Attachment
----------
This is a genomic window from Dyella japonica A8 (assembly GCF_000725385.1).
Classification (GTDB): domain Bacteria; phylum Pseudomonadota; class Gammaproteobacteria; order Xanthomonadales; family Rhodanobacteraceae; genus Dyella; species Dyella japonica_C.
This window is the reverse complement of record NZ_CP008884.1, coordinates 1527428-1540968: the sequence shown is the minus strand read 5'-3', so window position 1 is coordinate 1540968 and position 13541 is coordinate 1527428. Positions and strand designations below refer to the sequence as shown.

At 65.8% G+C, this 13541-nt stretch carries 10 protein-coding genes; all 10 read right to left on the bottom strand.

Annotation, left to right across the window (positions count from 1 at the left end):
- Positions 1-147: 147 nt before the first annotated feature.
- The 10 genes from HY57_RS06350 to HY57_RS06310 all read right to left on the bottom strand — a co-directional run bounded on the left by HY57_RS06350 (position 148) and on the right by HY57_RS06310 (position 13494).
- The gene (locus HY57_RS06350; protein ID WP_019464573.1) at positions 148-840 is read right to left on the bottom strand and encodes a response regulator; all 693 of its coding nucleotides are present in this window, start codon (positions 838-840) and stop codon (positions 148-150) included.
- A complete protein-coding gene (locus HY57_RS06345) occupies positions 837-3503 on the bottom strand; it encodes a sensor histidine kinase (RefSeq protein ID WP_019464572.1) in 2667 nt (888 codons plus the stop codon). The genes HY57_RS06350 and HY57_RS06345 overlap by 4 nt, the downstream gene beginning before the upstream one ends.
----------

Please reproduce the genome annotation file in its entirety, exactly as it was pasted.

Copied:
This is a genomic window from Dyella japonica A8 (assembly GCF_000725385.1).
Classification (GTDB): domain Bacteria; phylum Pseudomonadota; class Gammaproteobacteria; order Xanthomonadales; family Rhodanobacteraceae; genus Dyella; species Dyella japonica_C.
This window is the reverse complement of record NZ_CP008884.1, coordinates 1527428-1540968: the sequence shown is the minus strand read 5'-3', so window position 1 is coordinate 1540968 and position 13541 is coordinate 1527428. Positions and strand designations below refer to the sequence as shown.

At 65.8% G+C, this 13541-nt stretch carries 10 protein-coding genes; all 10 read right to left on the bottom strand.

Annotation, left to right across the window (positions count from 1 at the left end):
- Positions 1-147: 147 nt before the first annotated feature.
- The 10 genes from HY57_RS06350 to HY57_RS06310 all read right to left on the bottom strand — a co-directional run bounded on the left by HY57_RS06350 (position 148) and on the right by HY57_RS06310 (position 13494).
- The gene (locus HY57_RS06350; protein ID WP_019464573.1) at positions 148-840 is read right to left on the bottom strand and encodes a response regulator; all 693 of its coding nucleotides are present in this window, start codon (positions 838-840) and stop codon (positions 148-150) included.
- A complete protein-coding gene (locus HY57_RS06345) occupies positions 837-3503 on the bottom strand; it encodes a sensor histidine kinase (RefSeq protein ID WP_019464572.1) in 2667 nt (888 codons plus the stop codon). The genes HY57_RS06350 and HY57_RS06345 overlap by 4 nt, the downstream gene beginning before the upstream one ends.